We are unique individuals and can have a range of reactions to any procedure. I was on the "good" end of everything. I did not seem to have much discomfort with anything. My perception of discomfort to the sentinel node mapping was no more than pinching. The tech told me I would feel that......
We are unique individuals and can have a range of reactions to any procedure. I was on the "good" end of everything. I did not seem to have much discomfort with anything. My perception of discomfort to the sentinel node mapping was no more than pinching. The tech told me I would feel that... which I did but it was nothing significant to me. I had 5 sentinal nodes removed. I had a mastectomy, I took no pain medication afterwards. I was up and around within 3 days. We all seem to have a fear or fears of what is about to happen. My big fear was the anesthesia. Since I was so afraid of it, I "interviewed" anesthesiologists and got recommendations. I think I was just SO HAPPY to wake up, the rest of the post-op stuff was nothing. We all have different pain tolerance. Mine, is obviously, on the high side. I would never say to a woman "Oh, it's nothing" because it isn't. There are a lot of mental images that go through every woman's mind. There may be some unexpected post-op problems that come up which you can't be prepared for. The other thought that went through my mind as I was approaching the surgery.... this was something I had to so to save my life. I developed a positive let's-get-going attitude and marched right into it. Sometimes bravery comes from acting that way. I became brave by --pretending-- to be brave. I wish you the very best and hope you have as easy a time as I did. I had a young woman surgeon who specialised in breast surgery. I had utmost confidence in her and my young woman anesthesiologist. I was not disappointed. Blessings to you in your journey. Take care, Sharon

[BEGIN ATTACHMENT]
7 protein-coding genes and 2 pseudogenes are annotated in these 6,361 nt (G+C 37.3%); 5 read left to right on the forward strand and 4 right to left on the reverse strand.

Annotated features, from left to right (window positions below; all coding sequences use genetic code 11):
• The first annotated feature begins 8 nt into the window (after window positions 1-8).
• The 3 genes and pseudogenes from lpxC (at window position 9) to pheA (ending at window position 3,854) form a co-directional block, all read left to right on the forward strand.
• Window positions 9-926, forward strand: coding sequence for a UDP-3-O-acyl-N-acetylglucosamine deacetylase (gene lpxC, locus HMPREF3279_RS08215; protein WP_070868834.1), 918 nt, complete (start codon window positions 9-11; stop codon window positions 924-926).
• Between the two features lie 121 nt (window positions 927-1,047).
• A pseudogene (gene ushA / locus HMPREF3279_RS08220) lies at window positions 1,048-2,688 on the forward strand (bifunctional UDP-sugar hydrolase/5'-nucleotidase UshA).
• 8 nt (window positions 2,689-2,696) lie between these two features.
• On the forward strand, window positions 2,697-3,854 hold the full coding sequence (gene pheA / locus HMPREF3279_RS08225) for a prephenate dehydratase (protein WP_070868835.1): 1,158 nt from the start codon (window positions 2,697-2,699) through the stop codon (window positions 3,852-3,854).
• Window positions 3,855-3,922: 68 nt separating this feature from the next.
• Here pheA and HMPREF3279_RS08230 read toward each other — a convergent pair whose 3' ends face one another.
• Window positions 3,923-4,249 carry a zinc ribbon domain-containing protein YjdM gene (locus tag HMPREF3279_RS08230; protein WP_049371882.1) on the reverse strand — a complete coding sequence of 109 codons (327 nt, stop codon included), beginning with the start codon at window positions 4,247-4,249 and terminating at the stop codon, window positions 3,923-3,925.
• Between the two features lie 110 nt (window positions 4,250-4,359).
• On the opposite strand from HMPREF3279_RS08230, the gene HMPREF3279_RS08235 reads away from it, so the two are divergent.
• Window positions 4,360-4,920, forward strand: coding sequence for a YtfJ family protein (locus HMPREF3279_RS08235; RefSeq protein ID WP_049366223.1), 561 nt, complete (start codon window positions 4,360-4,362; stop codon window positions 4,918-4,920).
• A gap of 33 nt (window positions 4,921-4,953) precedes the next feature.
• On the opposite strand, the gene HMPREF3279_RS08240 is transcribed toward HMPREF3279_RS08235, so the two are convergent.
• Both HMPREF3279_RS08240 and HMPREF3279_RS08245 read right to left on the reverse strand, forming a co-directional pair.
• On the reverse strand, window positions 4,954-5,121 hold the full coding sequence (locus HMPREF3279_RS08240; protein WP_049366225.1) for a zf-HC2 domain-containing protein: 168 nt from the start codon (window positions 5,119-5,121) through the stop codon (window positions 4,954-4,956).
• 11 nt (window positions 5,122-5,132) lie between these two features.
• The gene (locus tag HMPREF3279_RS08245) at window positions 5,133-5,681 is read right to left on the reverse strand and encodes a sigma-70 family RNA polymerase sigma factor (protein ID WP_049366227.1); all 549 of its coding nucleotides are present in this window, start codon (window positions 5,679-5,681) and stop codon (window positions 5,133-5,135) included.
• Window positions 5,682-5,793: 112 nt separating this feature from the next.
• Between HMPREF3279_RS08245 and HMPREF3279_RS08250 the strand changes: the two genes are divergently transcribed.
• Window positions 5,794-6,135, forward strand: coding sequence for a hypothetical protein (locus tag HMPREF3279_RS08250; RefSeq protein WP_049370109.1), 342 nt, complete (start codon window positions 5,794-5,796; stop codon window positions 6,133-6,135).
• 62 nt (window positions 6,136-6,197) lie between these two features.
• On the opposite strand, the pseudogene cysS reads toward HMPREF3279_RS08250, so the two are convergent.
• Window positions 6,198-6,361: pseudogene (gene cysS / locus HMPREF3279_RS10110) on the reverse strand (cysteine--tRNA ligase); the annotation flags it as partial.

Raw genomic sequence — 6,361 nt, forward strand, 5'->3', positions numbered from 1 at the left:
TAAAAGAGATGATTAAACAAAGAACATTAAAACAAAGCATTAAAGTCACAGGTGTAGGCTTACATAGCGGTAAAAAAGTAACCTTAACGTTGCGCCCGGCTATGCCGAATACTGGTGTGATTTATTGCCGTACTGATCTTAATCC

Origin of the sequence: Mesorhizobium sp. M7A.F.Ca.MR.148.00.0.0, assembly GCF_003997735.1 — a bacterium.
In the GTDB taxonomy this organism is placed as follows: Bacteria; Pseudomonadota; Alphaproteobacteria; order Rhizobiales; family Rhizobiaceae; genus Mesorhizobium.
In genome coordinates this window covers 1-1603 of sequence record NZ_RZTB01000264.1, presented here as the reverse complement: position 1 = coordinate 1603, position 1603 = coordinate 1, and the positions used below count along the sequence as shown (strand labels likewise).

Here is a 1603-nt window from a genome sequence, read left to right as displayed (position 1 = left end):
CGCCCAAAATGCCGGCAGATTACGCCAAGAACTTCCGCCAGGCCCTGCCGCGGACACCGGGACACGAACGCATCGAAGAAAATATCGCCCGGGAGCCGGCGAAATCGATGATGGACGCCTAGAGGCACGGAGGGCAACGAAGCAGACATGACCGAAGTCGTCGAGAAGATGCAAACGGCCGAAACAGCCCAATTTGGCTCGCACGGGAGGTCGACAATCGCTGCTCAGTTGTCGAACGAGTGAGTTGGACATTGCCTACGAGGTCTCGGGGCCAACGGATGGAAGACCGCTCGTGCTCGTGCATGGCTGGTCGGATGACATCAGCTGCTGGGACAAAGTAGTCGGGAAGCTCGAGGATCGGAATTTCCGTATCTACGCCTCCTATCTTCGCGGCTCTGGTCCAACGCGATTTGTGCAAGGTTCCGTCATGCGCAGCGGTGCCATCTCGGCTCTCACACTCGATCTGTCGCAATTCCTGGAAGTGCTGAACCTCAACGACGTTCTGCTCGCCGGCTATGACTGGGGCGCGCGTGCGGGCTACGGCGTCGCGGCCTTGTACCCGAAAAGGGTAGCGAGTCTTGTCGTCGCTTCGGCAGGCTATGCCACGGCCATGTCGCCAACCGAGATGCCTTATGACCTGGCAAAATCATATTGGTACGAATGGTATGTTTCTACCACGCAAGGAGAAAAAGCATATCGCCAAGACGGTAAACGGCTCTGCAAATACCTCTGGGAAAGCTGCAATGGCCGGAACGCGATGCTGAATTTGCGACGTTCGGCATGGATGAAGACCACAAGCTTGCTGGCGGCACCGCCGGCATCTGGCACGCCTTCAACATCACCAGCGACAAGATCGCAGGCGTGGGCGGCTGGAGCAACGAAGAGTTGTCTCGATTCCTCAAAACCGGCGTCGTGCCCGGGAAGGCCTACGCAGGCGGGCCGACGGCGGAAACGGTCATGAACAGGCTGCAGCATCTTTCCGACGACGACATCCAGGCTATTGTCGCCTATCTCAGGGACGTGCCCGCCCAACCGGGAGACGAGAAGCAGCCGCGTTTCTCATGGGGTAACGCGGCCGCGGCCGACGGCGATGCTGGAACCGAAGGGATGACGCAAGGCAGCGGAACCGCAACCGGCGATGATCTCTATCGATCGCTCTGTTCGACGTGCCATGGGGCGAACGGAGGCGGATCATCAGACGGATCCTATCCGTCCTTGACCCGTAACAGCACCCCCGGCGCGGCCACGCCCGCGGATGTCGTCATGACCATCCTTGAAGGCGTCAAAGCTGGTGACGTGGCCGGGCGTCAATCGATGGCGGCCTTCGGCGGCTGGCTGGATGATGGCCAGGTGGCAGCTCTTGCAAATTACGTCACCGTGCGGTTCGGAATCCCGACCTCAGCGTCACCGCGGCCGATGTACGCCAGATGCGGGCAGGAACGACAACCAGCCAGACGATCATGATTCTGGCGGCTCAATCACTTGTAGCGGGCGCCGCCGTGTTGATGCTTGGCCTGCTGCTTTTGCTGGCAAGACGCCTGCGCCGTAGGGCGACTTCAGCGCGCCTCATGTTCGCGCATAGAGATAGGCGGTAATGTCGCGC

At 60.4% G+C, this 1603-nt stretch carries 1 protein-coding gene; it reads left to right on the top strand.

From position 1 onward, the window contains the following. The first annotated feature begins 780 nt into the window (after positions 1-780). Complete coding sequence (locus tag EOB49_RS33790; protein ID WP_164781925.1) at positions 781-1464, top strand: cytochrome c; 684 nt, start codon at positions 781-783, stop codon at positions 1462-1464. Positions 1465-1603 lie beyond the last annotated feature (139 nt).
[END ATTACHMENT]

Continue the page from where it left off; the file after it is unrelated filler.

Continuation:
Asked by anonymous
Yes, it could be. Always best to check so if it is,you can start treatment and get you comfortable again. Take care, SharonComment 1
Yes. Tight and heavy are signs of chording. Get back to your arm exercises.
Mine flares up once in a great while. Massage from the fingers up through the armpit.
Asked by anonymous
Marianne is right. The first step is biopsy, but your pathology report after surgery will tell you the things that Marianne mentioned, and these results determine your stage , as well as your treatment plan.Comment 0
You need to be diagnosed first. The type, size, grade, and lymph node involvement determine your stage.Comment 0
Asked by anonymousLearning About Breast Cancer
Joint pain is a side effect of tamoxifen. You should let your doctor know since you have had radiation and chemo you bones may have weakened hip fractures are the most common fracture from weakened bones from what my doctor told me.Comment 1
You may want to have your Vitamin D checked to be sure you are not deficient. Low Vitamin D can also cause joint pain. Best of luck to you.Comment 0